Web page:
“Look what you did,” he says while Tanya lays unconscious on the bathroom floor. “Your mum’s upset!” The scene pushes Chopper’s two-sidedness, in a clear attempt to persuade us one way before leading us another. We are constantly being manipulated as to how we should view Read, just like the general public at the time, just like the police. Here we see that his relationship with the police is an intriguing mateship: they tell him they will not turn a blind eye to his Samaritan-like butchering of heinous folks, yet don’t seem to mind his packing heat down the front of his pants. Chopper feels he’s “in” with the police, reporting to them his distaste for the way drugs are ruining the underworld. They seem to take pleasure, as do we, in listening to his many fabrications mixed in with bits of truth.
Read never likes to give out all the correct information—just enough to get him out of trouble, making sure that he’s viewed as “a good bloke.” In the film’s most powerful sequence, Jimmy and Bartos band together to take down Chopper. He’s led out of a nightclub into a parking lot by another underground figure, Sammy the Turk (Serge Liistro), but paranoia sets in, and Chopper shoots Sammy in head. We see this played out in the movie’s present, then twice more in flashback. Chopper tells the police a story that’s entirely different from the one we saw first, embellishing with worthy details that confuse the cops.
They aren’t confused enough that he doesn’t go to trial, however. We see the scene through the eyes of Jimmy’s wife, Mandy (Skye Wansey): Dominik is again underlining his central theme, that you can believe about this man what you will. It turns out she “saw” all that happened, and tells the court that Chopper shot Sammy in cold blood. Still, after we see the event as three versions, we are again left to make up our own minds. It’s Rashomon meets, well, Drowning Mona. Chopper’s knack for story-telling wins out again and he is acquitted of murder, but sentenced for the malicious wounding of Bartos. Back to the slammer he goes.
The film cuts back to Pentridge, and Read’s interview centring around the release of his first book. “A bestseller,” he says, “and I can’t even bloody spell.” We see the interview take place, then cut back to Chopper in his cell, watching it all on television with two policemen by his side. He asks the officers how he looked (“I think I came across as intelligent… but tough”). He laughs at his own smart-ass comments and revels in the camera’s love for him. “Did you really do all those things?” the cop asks him. He answers, “Well, you know, never let the truth get in the way of a good yarn.”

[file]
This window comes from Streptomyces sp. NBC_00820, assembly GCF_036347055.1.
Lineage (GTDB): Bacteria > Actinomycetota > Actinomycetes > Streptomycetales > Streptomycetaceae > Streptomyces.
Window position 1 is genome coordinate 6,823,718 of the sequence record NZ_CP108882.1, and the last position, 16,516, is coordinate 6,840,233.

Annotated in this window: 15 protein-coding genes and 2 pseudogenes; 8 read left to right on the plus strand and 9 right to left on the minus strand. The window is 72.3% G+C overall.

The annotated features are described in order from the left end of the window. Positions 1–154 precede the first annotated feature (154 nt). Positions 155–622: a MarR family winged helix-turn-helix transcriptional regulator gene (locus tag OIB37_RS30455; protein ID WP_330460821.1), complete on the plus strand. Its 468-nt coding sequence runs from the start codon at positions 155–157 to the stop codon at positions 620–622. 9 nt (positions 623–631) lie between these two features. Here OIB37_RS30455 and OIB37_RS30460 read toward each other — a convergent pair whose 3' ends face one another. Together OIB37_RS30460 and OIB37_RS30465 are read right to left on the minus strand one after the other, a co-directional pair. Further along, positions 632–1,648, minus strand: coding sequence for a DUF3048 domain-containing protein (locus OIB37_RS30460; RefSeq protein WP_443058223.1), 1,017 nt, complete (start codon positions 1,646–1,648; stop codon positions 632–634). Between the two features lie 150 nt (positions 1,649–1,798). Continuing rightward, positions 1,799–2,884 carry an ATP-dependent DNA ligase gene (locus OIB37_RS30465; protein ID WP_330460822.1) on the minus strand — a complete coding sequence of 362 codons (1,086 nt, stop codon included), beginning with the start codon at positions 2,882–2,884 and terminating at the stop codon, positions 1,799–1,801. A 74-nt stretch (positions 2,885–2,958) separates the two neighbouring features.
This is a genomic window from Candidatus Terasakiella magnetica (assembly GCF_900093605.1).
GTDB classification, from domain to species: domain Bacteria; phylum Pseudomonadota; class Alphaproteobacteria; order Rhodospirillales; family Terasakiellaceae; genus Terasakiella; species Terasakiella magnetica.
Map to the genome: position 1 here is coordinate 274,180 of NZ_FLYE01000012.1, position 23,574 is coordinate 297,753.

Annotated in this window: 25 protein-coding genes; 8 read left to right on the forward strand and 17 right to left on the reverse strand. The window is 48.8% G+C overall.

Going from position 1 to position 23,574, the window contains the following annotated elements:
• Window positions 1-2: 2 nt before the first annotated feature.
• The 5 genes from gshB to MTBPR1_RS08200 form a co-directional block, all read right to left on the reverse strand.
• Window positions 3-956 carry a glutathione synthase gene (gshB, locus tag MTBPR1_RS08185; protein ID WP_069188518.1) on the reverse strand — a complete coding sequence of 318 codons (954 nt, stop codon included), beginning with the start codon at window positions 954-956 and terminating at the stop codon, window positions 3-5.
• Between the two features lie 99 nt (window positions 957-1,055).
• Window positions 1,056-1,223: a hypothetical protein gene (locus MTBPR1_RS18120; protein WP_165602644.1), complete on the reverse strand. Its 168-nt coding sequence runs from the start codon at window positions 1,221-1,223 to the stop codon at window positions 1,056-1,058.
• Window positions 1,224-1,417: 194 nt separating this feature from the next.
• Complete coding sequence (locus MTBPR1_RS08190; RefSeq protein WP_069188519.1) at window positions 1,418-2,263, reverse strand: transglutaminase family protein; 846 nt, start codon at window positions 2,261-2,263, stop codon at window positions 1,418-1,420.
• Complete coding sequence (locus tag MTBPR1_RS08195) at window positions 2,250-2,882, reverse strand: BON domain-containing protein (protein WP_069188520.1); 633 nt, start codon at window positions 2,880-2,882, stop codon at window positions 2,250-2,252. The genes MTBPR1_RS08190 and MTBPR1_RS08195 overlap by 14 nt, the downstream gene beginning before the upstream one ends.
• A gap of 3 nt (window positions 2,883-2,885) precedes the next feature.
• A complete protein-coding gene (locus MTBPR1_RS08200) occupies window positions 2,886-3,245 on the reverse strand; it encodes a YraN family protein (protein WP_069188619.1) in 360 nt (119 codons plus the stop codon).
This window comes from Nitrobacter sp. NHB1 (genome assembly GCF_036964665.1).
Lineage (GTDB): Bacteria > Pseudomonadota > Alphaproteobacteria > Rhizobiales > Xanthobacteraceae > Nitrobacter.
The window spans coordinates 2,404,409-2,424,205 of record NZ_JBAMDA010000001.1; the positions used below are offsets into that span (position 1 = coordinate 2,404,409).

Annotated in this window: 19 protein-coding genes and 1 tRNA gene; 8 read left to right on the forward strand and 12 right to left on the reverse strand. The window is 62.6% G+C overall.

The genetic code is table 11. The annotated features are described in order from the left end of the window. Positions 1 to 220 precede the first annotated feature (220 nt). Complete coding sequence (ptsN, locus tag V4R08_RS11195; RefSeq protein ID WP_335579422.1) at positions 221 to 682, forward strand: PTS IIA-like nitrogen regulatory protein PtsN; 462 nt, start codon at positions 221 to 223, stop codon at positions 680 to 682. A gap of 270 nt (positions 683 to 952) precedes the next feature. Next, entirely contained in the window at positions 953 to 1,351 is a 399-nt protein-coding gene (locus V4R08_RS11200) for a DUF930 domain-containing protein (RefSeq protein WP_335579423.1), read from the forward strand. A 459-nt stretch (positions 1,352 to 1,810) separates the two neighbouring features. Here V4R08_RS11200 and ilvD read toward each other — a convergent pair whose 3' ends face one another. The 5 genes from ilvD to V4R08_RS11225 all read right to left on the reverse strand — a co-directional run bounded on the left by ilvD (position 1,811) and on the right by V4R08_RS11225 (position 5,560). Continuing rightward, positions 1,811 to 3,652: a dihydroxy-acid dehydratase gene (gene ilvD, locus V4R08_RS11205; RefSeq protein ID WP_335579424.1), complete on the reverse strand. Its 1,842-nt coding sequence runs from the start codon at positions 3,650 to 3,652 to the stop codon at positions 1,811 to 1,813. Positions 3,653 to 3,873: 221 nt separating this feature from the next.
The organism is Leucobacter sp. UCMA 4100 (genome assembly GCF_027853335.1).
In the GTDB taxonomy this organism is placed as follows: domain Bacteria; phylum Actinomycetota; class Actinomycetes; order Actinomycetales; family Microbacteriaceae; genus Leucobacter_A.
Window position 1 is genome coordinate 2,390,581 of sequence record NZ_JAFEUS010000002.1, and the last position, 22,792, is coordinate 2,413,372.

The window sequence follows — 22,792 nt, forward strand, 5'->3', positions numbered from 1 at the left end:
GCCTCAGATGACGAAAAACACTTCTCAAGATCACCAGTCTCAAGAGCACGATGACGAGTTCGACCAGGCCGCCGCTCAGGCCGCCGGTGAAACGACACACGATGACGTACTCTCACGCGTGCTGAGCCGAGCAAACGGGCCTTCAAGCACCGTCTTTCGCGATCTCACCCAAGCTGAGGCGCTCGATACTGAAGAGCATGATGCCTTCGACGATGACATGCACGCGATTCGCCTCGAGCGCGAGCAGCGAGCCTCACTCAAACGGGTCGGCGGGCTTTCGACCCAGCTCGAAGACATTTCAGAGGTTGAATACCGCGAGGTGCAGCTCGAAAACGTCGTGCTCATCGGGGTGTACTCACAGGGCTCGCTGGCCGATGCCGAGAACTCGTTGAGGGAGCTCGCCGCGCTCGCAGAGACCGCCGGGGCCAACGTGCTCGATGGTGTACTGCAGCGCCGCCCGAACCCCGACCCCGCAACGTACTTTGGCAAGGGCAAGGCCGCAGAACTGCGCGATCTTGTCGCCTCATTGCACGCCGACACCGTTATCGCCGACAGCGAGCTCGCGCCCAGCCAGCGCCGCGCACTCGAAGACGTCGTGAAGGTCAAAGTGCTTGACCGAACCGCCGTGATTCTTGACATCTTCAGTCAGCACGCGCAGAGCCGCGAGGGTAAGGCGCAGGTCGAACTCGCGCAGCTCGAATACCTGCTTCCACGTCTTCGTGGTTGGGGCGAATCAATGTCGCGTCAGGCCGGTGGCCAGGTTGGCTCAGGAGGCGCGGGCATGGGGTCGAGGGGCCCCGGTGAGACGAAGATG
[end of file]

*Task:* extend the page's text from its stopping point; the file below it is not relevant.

Dominik’s presentation of events is original and thought-provoking. He points out from the very beginning of the piece that it is a dramatisation, not a biography. What we do see comes together strikingly well, revealing Read through diary-entry-like snippets of only a short period in his career. Dominik’s background in music videos is evident, and Geoffrey Hall and Kevin Hayward’s cinematography is awash with colour, giving the movie a cramped, prison-like feel. The film proceeds as if we’re inside Chopper’s head, while also being kept at arm’s length.
In his first leading role, Eric Bana (The Castle) won an Australian Film Institute Award for Best Actor. A seasoned comedy professional who once starred in his own sketch comedy series, Bana, he was an unlikely choice for this part, but pulls it off. He uses his imitative skills to become Read on screen. It’s a matter of moments before the happy, smiley Bana you know and love disappears, making way for a silver-toothed, foul-mouthed, scarred, and tattooed hulk of a ball-buster. He dominates the film even when he’s doing nothing: during a bar scene, a jukebox plays Cold Chisel’s “Forever Now.” Jimmy Barnes sings the anthemic line, “Is this the way it’s gonna be forever?”, as the camera pulls close to fill the frame with Chopper’s big head. It’s a brilliant image, highlighting Chopper’s solidity and rebelliousness, as well as his unwillingness, or perhaps his inability, to change.
Chopper is an incredible film. Dominik and co-producer Michele Bennett have cut a life with immense and immediate history down to fragments. The information they give us is just enough to formulate a sensationilised, yet fascinating rendering of what is already an embellished story to begin with, owing much thanks to Bana and the combination of merciless intelligence and muddled paranoia that is Chopper Read.